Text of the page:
Massive Renewable Energy Needed to Make Australia a Net Zero Economy by 2050 – Study

Solar system installer Thomas Bywater aligns new solar panels on the roof of a house in Sydney, 19 August 2009. REUTERS/Tim Wimborne/File Photo

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MELBOURNE (Reuters) – For the Australian economy to reach net zero carbon emissions by 2050, Australia must invest in renewable energy and carbon capture and storage at unprecedented speed and scale. No more, a model unveiled Thursday showed.

The Net Zero Australia project requires the country to exceed the total generation of its current domestic electricity market, including 1,900 gigawatts (GW) of solar PV and 174 GW of onshore and offshore wind capacity, to reach this target by 2050. It turned out to require about 40 times the capacity.

That level of capacity would require five areas in northern Australia roughly the size of Ireland to house solar arrays teamed with electrolyzers to produce green hydrogen for export. , the project revealed in the interim findings of a study due to be completed in 2023.

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The project is a partnership with the University of Melbourne, the University of Queensland, Princeton University, and management consultancy Nous Group, Worley Group (WOR.AX), APA Group (APA.AX), billionaire Andrew Forrest’s Minderoo Foundation supported by sponsors such as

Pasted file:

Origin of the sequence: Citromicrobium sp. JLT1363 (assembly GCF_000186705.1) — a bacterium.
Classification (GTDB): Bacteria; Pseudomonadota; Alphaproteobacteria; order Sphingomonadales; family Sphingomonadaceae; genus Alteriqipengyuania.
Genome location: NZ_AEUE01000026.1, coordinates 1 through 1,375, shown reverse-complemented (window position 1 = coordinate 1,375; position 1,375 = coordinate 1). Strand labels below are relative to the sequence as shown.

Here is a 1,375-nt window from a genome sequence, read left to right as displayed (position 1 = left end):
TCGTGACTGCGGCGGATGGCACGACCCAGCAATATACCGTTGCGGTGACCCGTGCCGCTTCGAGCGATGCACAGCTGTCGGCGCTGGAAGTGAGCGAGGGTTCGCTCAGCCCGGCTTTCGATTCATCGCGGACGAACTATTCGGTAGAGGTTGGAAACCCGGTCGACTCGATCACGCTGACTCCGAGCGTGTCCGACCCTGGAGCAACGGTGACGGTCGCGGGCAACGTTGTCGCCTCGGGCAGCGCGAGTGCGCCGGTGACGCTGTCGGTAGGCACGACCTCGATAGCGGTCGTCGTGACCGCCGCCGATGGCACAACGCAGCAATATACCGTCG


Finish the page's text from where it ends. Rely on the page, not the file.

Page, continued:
“Our findings show that there are no two ways Australia must transform to reach net zero by 2050.

“New renewable power generation, transmission, hydrogen supply chains, etc. require large-scale, long-term investments,” he said.

The scale of the investment envisioned is much larger than outlined by Australian energy market operators, even for a hydrogen superpower scenario of around seven times current grid more

The project says that replacing coal and gas sales in Australia, two of the country’s largest exporters, with clean energy exports will require an eight to 15-fold increase in power generation by 2050 compared to today. has discovered.

Green hydrogen, green ammonia and cable electricity could replace coal and liquefied natural gas (LNG) exports. This is important for a country that is one of the world’s leading coal and LNG exporters.

“If energy exports remain at current levels, we will have significant export revenues and one million new Australian jobs,” Mr Batterham said in a statement.

In five of the scenarios, natural gas and petroleum products are still seen to play an important role, but with carbon capture and storage.

Over the next year, the project will delve into land issues, water supply and traditional owner concerns, and consider potential obstacles to rapid growth and transmission of solar and wind farms. said Michael Brear, one of the study’s authors.

($1 = 1.4339 Australian Dollar)

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Reported by Sonali Poll.Edited by Ana Nicolati da Costa

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